Appointment of a Quebec Supreme Court chief justice follows tradition
The appointment of a Quebecer as Chief Justice of the Supreme Court of Canada follows a tradition of alternating between a Quebecer and someone from the rest of Canada.
Richard Wagner was named to the post Tuesday, despite some concern among judicial circles that a Quebecer would not be named.
The tradition is to alternate between a civil code jurist from Quebec and a common-law one for another province or territory.
Wagner is a French Quebecer who is also fluently bilingual. Because he is 60 years old, he could serve for 15 years as chief until the court's retirement age of 75.
He has practiced law since the 1980s and has served on the Quebec Superior Court and the Quebec Court of appeal. Appointed to the Supreme Court of Canada by former prime minister Stephen Harper, Wagner prefers to let elected officials craft laws rather than have courts dramatically re-shape laws.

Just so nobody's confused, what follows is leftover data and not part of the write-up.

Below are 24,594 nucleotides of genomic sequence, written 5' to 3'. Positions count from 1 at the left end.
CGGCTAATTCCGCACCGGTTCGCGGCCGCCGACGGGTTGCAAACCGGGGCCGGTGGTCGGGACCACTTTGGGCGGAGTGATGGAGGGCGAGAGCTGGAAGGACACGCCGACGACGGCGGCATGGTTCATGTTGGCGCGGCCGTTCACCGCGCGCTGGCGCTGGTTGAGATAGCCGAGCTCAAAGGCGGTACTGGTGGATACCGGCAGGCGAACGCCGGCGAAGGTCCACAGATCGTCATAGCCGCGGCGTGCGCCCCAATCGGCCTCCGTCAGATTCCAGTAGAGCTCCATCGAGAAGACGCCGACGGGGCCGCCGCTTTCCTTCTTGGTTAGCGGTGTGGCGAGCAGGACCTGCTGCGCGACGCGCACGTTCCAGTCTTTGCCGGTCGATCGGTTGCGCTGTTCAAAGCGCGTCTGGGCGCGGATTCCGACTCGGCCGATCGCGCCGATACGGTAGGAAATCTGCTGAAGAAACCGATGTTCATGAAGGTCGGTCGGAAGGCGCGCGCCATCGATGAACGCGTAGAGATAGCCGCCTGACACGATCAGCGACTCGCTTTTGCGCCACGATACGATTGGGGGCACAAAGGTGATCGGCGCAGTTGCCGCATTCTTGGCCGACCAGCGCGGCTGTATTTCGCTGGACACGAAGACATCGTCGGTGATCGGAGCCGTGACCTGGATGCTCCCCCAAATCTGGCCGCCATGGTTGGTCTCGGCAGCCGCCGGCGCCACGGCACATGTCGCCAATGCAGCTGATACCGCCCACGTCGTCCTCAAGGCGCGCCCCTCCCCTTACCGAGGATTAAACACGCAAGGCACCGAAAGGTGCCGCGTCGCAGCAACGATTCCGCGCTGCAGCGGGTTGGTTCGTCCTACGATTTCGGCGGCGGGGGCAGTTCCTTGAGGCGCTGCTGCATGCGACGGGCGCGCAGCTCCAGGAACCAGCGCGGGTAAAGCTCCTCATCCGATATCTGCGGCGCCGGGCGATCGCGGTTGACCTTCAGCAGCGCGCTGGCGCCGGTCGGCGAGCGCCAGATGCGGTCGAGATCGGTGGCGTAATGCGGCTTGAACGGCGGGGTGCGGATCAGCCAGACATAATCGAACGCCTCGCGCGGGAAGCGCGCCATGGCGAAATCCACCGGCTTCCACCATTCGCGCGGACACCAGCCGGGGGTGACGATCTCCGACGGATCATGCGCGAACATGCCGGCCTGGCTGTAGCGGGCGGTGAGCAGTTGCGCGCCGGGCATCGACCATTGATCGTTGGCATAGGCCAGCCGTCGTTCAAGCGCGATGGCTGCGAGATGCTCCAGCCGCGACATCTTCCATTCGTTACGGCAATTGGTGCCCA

Quebec Premier Philippe Couillard is pleased with the nomination – many say Wagner was the best pick for the job because he is considered a unifier.
“This is what he's known for. He has this humility that often is associated with excellence and in his case it's pretty clear. We know he was involved in his local bar in Montreal very much and he was what we call a bâtonnier de Montreal so the president of the Montreal bar so he's very well-respected here in Quebec,” said President of the Quebec Bar, Paul-Matthieu Grondin.
Chief Justice Beverly McLaughlan's last day on the job is Dec. 18. Wagner will be sworn in on that day.